7. ^ a b Andrew McQuarrie (2019, October 2) "This is why people will be paying £1 as they cross bridges in Bristol next week," Bristol Post, pp. 22-23.
  8. ^ Cris Moore and Stefan Mertens(2011) Oxford University Press, Oxford.
  9. ^ a b Norman L. Biggs, E. Keith Lloyd and Robin J. Wilson (1976) "Graph Theory 1736-1936," Oxford University Press, Oxford.
  10. ^ Walter Gautschi (2008) "Leonard Euler: His Life, the Man, and his Works," SIAM Review 50(1), 3-33.
  11. ^ Leonard Euler (1741) "Solutio problematis ad geometriam situs pertinentis," Commentarii academiae scientiarum Petropolitanae 8, 128-140. Enestrom 52
  12. ^ a b Jeff Lucas (2014, Autum) "Bristol, Königsberg, and the Bridge Problem," Better Bristol, Bristol Civic Society, pp. 10-11.
  13. ^ Lucy Keer (2020, June 16) "The Bristol Bridge Problem," Drossbucket, retrieved: 2023-11-22.
  14. ^ Jeff Lucas (2023) "Bristol Bridges Walk," Bristol Civic Society webpages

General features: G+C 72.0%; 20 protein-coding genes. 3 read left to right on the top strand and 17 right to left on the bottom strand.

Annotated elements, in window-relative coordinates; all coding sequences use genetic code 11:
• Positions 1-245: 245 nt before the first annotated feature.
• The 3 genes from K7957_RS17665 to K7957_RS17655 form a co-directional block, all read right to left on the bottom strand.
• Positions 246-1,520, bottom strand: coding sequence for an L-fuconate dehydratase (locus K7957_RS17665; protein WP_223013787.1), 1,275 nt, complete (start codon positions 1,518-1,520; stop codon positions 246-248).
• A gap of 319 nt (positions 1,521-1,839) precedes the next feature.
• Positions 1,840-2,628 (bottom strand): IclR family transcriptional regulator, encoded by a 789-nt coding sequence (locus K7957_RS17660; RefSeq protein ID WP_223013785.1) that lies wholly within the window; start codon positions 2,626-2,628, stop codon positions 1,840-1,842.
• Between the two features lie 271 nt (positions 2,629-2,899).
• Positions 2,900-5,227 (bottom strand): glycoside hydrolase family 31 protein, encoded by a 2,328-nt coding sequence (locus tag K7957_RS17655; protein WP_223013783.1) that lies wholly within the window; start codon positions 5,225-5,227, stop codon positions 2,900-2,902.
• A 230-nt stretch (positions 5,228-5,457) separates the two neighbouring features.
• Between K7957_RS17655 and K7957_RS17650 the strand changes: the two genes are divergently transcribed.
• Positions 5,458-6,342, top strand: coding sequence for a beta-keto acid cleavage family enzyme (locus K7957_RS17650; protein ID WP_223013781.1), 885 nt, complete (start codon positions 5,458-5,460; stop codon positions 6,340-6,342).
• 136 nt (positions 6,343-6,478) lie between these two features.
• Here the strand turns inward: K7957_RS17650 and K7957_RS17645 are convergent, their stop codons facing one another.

15. ^ Eugene Byrne (2019, July 30) "A bridge too far? Make your way around Bristol's 45 crossings" Western Daily Press, pp. 22-23.
  16. ^ Jeff Lucas (2021, May 6) "4 of Bristol's other Bridges" Visit Bristol, retrieved: 2023-11-22.
  17. ^ University of Bristol (2019, October 24) "Math puzzle inspires Bristol bridges book," news feature, retrieved: 2023-11-22.
  18. ^ Let's walk Bristol (2022) website, retrieved: 2023-11-22.
  19. ^ Bristol Walk Fest (2023, May 1) website, retrieved: 2023-11-22
  20. ^ Sue Hazelden (2020, March 3) "The Bristol Bridges Walk," Stoke Lodge Ramblers, retrieved: 2023-11-22.
  21. ^ a b The Bristol Bridges Marathon, BlogPost, retrieved: 2023-11-27.
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Bristol Bridges Walk